Acoustic Interrogation of Complex Near Surface Attributes
J.Y. Guigné1, I. McDermott2, and M.N. Cahill2
Geophysical imagings are made problematic by discontinuous fractured bedrock or sediments, by Karst features, and by near surface formation structures characterized by buried boulders, sand lenses and cobbles and gravels. Seismic data related to reservoirs often become of limited value because of these masking influences. The questions often posed relate to what exactly constitutes the "real" state of near surface conditions. Details are required on the presence of buried geo-hazards, sediment property discontinuities, boulder clusters, gas in the sediments and on such sensitive concerns as trapped pollutants that could be released during excavation operations. On land, the difficulties in imaging the near surface has hindered the development of more exact statics and velocity models that account for the dispersive effects of the near surface on 3D seismic. A move to multiple echo energy and signal-shaped sonar and seismic systems delivered with broadened bandwidths, shorter pulse lengths, customized pulse shapes and beam-widths have provided datasets that capture more complete acoustic responses. However these data are still subject to a range of degradation effects when the near surface soils are inhomogeneous. There remains a technology gap for dealing with complex site investigations. Geophysical approaches do not hold the fine scales, density, or multiplicity of data to capture the true distribution and spatial variability of complex soils. In addition, the sampling scales of geotechnical probes and corers hold little spatial distribution knowledge on a scale equivalent to the features to be mapped. This paper is an illustrative description and introduction to a stationary acoustic interrogating approach, which delivers a wide volumetric 'acoustic core' product. This pioneering method yields vertical and lateral scales of meters and tens of meters in depth, thus producing a detailed, volumetric, layer-by-layer footprint, unprecedented in physical coring and in acoustic profiling. Densely collected data results in a multi-aspect and multi-folded, volumetric answer product which morphs into a coherent summation of the backscattered wave-field through focusing into the data, hence the term 'interrogation'. Creating a volumetric acoustic core through acoustically interrogating the sub-seabed and/or land based soils in a stationary manner holds value in bridging the confidence valley between the seismic collected, borehole and in situ test datasets.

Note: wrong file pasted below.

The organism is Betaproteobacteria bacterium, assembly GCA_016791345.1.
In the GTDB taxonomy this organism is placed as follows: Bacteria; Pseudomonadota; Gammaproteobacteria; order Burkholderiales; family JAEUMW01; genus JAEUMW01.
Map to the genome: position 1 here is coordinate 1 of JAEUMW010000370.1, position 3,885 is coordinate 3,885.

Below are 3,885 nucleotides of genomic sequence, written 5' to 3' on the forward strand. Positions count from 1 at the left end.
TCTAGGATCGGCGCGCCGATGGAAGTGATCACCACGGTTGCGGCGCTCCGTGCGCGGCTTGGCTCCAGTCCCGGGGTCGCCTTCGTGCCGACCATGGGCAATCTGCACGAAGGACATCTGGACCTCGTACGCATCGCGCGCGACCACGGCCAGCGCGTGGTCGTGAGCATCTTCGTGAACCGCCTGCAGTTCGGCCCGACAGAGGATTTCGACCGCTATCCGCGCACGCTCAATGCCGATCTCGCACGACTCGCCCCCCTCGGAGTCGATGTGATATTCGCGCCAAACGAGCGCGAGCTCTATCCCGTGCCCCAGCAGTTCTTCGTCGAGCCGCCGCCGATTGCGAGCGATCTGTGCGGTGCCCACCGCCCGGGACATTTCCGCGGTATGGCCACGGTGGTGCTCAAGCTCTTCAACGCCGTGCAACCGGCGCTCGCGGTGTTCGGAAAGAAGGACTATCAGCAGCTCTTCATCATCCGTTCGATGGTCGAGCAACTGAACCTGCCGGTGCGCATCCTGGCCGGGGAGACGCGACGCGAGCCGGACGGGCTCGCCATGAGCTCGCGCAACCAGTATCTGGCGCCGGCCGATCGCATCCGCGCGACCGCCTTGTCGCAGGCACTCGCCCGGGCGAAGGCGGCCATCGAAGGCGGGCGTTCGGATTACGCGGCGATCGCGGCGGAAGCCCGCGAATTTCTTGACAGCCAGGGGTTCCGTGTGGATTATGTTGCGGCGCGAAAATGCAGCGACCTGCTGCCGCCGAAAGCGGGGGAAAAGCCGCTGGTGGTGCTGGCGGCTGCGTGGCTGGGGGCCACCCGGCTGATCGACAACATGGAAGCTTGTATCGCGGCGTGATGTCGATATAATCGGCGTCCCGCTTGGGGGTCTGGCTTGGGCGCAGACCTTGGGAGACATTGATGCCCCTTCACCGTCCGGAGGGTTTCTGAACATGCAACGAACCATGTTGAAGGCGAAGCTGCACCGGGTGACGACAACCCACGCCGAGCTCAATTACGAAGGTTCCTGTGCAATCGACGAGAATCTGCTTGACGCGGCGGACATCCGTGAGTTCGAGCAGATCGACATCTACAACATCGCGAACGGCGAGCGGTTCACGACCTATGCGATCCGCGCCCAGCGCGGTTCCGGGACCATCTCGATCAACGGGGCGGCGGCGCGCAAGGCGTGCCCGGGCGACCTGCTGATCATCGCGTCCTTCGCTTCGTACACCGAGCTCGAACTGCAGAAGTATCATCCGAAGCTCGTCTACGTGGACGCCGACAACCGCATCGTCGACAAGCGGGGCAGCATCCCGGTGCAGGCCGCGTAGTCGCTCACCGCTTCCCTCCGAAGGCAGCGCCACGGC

AAPG Search and Discovery Article #90188 ©GEO-2014, 11th Middle East Geosciences Conference and Exhibition, 10-12 March 2014, Manama, Bahrain